Cape Town turns to less gas emitting passenger buses

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2.-My_City-250_WebPlans are in place for the city of Cape Town which will see about 60 000 weekly MyCiTi bus commuters in Cape Town travel in vehicles that run solely on electricity or biofuel, helping ease the pressure of gas emissions placed on the environment.

The plans to introduce these less-gas emitting buses was announced by the City of Cape Town during the African Union of Public Transport (UATP) Workshop on Best Practice in Africa, held in cape Town recently.

 According to the city’s mayoral committee member, Councillor Brett Herron,“While the MyCiTi bus service has significantly improved the quality of life of our residents through access to affordable, decent and safe public transport, we now also have the responsibility to lower our carbon emissions and the impact of pollution on the urban environment. As such, Transport for Cape Town, the City’s transport authority, will issue a tender for the procurement of electric buses within the next few months,”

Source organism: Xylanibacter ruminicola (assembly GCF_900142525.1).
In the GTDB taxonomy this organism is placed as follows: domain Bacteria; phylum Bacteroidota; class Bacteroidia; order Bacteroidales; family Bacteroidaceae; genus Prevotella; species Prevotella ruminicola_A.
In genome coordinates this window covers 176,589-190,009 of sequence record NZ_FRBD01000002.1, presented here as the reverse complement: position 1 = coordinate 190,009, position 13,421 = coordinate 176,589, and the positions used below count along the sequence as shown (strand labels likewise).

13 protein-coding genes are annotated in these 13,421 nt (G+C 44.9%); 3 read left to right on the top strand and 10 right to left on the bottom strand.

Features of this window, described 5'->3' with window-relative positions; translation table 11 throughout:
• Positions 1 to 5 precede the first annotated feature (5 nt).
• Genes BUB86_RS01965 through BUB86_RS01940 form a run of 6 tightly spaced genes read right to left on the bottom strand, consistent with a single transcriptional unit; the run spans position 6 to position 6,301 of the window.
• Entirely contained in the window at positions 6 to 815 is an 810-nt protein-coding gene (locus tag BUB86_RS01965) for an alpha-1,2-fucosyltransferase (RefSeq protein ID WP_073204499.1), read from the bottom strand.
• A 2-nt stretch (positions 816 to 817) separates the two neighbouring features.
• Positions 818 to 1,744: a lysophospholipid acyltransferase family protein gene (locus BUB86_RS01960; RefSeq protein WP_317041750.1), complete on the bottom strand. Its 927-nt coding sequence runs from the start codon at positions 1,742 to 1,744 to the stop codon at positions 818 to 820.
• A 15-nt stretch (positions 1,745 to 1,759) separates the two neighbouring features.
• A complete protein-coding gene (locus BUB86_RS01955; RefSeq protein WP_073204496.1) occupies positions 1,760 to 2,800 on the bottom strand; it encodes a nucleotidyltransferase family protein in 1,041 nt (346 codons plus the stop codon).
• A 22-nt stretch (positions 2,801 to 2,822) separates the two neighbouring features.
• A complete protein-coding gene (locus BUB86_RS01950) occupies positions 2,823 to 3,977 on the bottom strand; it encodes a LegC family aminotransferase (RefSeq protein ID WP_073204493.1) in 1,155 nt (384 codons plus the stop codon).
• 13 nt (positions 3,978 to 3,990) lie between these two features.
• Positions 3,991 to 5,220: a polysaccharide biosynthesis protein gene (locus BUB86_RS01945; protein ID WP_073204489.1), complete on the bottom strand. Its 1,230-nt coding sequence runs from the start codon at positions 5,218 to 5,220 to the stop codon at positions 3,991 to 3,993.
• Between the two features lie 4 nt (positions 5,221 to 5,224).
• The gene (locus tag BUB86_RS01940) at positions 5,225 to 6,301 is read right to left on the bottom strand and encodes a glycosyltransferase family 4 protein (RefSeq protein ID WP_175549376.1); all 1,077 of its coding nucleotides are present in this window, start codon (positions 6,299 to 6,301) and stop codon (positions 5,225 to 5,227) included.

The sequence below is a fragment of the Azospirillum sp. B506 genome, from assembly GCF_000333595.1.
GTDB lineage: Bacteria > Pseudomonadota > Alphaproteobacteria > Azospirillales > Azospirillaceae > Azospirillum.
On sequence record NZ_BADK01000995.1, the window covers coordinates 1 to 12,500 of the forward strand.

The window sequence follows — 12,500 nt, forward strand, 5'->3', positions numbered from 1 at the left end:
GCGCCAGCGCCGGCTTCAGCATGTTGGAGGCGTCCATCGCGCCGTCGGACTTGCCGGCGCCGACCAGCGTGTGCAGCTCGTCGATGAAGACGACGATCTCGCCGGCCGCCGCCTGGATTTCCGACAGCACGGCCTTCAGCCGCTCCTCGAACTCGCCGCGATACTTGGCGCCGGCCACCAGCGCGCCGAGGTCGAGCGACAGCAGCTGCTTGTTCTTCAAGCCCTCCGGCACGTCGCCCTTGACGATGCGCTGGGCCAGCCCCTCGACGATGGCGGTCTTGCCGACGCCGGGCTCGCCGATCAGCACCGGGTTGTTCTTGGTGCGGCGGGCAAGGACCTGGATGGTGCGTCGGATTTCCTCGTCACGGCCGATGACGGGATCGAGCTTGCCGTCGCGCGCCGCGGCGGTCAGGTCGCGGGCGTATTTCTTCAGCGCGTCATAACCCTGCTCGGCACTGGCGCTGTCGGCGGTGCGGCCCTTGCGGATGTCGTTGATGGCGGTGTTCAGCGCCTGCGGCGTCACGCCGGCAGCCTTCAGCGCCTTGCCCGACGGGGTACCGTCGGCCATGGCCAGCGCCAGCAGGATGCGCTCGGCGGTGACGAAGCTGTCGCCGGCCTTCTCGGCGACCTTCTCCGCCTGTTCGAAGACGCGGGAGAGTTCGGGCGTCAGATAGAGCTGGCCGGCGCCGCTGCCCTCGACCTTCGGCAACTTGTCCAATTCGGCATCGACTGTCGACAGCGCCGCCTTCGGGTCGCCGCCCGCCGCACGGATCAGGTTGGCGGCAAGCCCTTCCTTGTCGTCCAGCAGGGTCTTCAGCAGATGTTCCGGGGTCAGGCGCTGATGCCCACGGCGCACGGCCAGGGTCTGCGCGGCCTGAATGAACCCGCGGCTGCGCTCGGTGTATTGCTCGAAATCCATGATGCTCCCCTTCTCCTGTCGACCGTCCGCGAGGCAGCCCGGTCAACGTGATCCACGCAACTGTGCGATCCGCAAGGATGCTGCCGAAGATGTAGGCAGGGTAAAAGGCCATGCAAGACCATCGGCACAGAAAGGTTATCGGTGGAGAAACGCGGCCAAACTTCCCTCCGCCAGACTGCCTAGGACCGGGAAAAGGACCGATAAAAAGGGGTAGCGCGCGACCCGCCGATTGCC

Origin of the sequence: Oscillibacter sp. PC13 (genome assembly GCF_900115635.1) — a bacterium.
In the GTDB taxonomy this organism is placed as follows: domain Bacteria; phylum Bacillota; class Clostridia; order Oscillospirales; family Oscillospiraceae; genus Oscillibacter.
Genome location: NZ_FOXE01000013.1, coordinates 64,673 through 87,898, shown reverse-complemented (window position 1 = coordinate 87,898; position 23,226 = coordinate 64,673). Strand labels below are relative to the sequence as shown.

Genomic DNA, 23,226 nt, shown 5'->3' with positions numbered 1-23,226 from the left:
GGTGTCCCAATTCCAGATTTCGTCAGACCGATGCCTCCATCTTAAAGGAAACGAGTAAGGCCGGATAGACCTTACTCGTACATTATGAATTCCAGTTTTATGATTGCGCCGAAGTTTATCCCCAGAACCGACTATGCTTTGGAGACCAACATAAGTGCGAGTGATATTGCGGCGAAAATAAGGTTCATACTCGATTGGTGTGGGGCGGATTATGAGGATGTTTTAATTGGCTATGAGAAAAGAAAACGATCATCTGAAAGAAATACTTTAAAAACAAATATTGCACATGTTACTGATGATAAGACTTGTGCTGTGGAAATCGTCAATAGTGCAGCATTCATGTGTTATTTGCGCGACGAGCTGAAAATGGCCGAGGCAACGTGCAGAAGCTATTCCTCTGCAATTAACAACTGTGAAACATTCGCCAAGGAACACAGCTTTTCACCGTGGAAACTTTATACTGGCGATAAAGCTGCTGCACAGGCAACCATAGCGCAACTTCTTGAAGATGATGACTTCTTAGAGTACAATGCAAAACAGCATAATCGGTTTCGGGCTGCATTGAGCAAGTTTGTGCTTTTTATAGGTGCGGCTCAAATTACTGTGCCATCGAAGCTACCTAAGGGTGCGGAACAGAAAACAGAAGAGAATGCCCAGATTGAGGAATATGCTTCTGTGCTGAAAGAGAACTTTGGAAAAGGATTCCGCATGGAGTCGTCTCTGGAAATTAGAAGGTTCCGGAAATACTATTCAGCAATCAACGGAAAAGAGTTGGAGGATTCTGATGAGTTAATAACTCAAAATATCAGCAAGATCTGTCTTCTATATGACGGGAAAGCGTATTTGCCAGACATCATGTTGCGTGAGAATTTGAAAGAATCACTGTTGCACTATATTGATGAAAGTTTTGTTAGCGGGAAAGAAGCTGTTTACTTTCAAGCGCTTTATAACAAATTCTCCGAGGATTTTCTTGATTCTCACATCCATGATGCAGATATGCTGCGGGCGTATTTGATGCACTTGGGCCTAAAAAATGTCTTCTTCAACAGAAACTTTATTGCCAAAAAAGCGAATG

“In addition, we are undertaking a research project into biofuels to determine how we can make use of alternative fuel to improve our efficiency and to run a cleaner MyCiTi service,” Herron further explained.

The City of Joburg was first to launch a “green” solution to public transport with a new fleet of environmentally-friendly Metrobuses unveiled in July, but the city of Cape Town is the first to use electricity.

According to the latest research, presented at the transport workshop, buses running on electricity or biogas can cover more distance than normal buses with diesel engines for the same amount of energy. MyCiTi buses collectively cover an average distance of over 1.27 million kilometres each month, the city said.

Experts at the event also highlighted the fact that 97% of public transport across the world operates on diesel, contributing to pollution and climate change and that worldwide there are 3.1 million deaths from particle emissions.

“An added benefit of electric buses is the fact that they operate almost silently, which will also help to cut back on noise pollution,” said Herron.

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